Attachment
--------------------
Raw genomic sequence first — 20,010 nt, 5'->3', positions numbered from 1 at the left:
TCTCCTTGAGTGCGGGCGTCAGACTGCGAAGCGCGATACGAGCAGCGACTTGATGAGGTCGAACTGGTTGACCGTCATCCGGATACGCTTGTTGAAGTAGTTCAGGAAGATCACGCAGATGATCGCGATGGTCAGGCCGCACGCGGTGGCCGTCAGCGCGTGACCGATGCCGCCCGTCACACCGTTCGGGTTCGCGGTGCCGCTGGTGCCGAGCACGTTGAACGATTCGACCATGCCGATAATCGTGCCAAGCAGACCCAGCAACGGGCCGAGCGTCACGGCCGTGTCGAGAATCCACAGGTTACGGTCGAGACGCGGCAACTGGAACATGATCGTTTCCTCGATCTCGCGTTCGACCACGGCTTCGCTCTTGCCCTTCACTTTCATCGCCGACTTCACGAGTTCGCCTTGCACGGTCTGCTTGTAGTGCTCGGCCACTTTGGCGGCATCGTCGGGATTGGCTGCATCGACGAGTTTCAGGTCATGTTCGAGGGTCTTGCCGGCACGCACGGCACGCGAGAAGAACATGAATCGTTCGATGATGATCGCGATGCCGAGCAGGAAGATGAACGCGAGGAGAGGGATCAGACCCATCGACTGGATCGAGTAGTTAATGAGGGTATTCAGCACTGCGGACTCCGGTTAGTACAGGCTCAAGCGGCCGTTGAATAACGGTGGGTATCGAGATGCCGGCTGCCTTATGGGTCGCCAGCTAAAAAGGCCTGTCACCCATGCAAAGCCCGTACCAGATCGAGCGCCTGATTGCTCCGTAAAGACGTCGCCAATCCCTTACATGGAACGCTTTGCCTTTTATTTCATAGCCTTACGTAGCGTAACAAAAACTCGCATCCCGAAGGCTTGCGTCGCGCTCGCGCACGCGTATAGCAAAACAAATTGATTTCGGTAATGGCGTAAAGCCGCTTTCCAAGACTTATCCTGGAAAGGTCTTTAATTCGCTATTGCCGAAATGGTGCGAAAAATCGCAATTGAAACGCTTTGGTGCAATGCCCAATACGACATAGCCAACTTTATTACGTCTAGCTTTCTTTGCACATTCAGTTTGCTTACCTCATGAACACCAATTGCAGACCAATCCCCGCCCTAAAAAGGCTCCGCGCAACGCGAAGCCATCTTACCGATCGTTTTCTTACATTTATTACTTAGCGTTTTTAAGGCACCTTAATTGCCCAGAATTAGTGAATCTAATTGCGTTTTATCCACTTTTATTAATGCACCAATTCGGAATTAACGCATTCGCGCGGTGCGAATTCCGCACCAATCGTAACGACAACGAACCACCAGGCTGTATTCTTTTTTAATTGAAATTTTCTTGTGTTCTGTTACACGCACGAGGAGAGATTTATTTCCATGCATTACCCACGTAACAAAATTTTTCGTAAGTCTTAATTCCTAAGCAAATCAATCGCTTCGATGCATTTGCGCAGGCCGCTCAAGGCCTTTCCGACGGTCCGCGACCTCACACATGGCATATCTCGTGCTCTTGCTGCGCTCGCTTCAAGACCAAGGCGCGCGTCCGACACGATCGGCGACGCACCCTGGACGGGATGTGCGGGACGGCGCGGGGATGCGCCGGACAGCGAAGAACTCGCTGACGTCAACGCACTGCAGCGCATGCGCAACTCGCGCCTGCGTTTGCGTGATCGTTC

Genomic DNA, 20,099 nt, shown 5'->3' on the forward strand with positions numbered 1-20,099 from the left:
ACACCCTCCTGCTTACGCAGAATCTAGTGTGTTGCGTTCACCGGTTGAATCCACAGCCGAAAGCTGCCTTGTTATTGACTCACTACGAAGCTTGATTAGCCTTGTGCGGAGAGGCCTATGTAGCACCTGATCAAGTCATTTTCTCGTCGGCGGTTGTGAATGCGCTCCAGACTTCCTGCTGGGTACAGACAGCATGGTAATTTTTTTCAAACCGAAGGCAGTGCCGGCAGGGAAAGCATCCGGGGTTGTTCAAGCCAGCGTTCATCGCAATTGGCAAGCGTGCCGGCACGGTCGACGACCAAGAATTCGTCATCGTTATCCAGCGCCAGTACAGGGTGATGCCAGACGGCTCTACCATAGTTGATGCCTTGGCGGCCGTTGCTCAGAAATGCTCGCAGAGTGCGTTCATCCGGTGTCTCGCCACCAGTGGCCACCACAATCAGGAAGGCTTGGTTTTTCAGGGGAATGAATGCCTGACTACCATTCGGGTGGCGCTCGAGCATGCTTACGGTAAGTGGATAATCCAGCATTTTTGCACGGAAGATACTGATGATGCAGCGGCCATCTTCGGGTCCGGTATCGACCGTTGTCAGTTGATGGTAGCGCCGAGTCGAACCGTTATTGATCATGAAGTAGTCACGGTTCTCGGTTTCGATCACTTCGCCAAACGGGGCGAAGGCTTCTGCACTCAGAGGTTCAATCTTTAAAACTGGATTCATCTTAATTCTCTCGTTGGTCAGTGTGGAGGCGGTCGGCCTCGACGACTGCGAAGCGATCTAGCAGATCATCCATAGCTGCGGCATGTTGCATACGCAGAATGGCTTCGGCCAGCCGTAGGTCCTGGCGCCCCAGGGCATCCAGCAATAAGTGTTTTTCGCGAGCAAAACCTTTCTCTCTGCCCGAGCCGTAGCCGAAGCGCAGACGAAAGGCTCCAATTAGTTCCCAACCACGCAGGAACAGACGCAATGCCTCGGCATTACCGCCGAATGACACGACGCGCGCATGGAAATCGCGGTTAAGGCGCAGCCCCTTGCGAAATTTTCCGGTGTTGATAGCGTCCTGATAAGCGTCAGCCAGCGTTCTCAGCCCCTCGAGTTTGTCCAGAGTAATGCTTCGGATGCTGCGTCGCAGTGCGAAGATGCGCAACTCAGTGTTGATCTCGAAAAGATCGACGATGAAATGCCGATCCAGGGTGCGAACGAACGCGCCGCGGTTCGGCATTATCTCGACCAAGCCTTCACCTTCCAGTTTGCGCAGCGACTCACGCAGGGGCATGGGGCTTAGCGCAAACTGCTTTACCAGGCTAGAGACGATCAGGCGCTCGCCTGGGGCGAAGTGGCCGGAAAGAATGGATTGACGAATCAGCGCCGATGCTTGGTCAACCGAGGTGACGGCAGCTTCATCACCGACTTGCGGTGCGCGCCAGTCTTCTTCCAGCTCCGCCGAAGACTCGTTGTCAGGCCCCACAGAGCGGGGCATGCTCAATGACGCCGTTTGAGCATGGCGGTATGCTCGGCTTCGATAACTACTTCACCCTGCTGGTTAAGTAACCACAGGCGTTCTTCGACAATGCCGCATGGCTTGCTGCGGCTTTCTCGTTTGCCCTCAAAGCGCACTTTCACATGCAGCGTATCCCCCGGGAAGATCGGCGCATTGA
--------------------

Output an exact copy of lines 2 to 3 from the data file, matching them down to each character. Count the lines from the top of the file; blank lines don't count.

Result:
TCTCCTTGAGTGCGGGCGTCAGACTGCGAAGCGCGATACGAGCAGCGACTTGATGAGGTCGAACTGGTTGACCGTCATCCGGATACGCTTGTTGAAGTAGTTCAGGAAGATCACGCAGATGATCGCGATGGTCAGGCCGCACGCGGTGGCCGTCAGCGCGTGACCGATGCCGCCCGTCACACCGTTCGGGTTCGCGGTGCCGCTGGTGCCGAGCACGTTGAACGATTCGACCATGCCGATAATCGTGCCAAGCAGACCCAGCAACGGGCCGAGCGTCACGGCCGTGTCGAGAATCCACAGGTTACGGTCGAGACGCGGCAACTGGAACATGATCGTTTCCTCGATCTCGCGTTCGACCACGGCTTCGCTCTTGCCCTTCACTTTCATCGCCGACTTCACGAGTTCGCCTTGCACGGTCTGCTTGTAGTGCTCGGCCACTTTGGCGGCATCGTCGGGATTGGCTGCATCGACGAGTTTCAGGTCATGTTCGAGGGTCTTGCCGGCACGCACGGCACGCGAGAAGAACATGAATCGTTCGATGATGATCGCGATGCCGAGCAGGAAGATGAACGCGAGGAGAGGGATCAGACCCATCGACTGGATCGAGTAGTTAATGAGGGTATTCAGCACTGCGGACTCCGGTTAGTACAGGCTCAAGCGGCCGTTGAATAACGGTGGGTATCGAGATGCCGGCTGCCTTATGGGTCGCCAGCTAAAAAGGCCTGTCACCCATGCAAAGCCCGTACCAGATCGAGCGCCTGATTGCTCCGTAAAGACGTCGCCAATCCCTTACATGGAACGCTTTGCCTTTTATTTCATAGCCTTACGTAGCGTAACAAAAACTCGCATCCCGAAGGCTTGCGTCGCGCTCGCGCACGCGTATAGCAAAACAAATTGATTTCGGTAATGGCGTAAAGCCGCTTTCCAAGACTTATCCTGGAAAGGTCTTTAATTCGCTATTGCCGAAATGGTGCGAAAAATCGCAATTGAAACGCTTTGGTGCAATGCCCAATACGACATAGCCAACTTTATTACGTCTAGCTTTCTTTGCACATTCAGTTTGCTTACCTCATGAACACCAATTGCAGACCAATCCCCGCCCTAAAAAGGCTCCGCGCAACGCGAAGCCATCTTACCGATCGTTTTCTTACATTTATTACTTAGCGTTTTTAAGGCACCTTAATTGCCCAGAATTAGTGAATCTAATTGCGTTTTATCCACTTTTATTAATGCACCAATTCGGAATTAACGCATTCGCGCGGTGCGAATTCCGCACCAATCGTAACGACAACGAACCACCAGGCTGTATTCTTTTTTAATTGAAATTTTCTTGTGTTCTGTTACACGCACGAGGAGAGATTTATTTCCATGCATTACCCACGTAACAAAATTTTTCGTAAGTCTTAATTCCTAAGCAAATCAATCGCTTCGATGCATTTGCGCAGGCCGCTCAAGGCCTTTCCGACGGTCCGCGACCTCACACATGGCATATCTCGTGCTCTTGCTGCGCTCGCTTCAAGACCAAGGCGCGCGTCCGACACGATCGGCGACGCACCCTGGACGGGATGTGCGGGACGGCGCGGGGATGCGCCGGACAGCGAAGAACTCGCTGACGTCAACGCACTGCAGCGCATGCGCAACTCGCGCCTGCGTTTGCGTGATCGTTC

Genomic DNA, 20,099 nt, shown 5'->3' on the forward strand with positions numbered 1-20,099 from the left: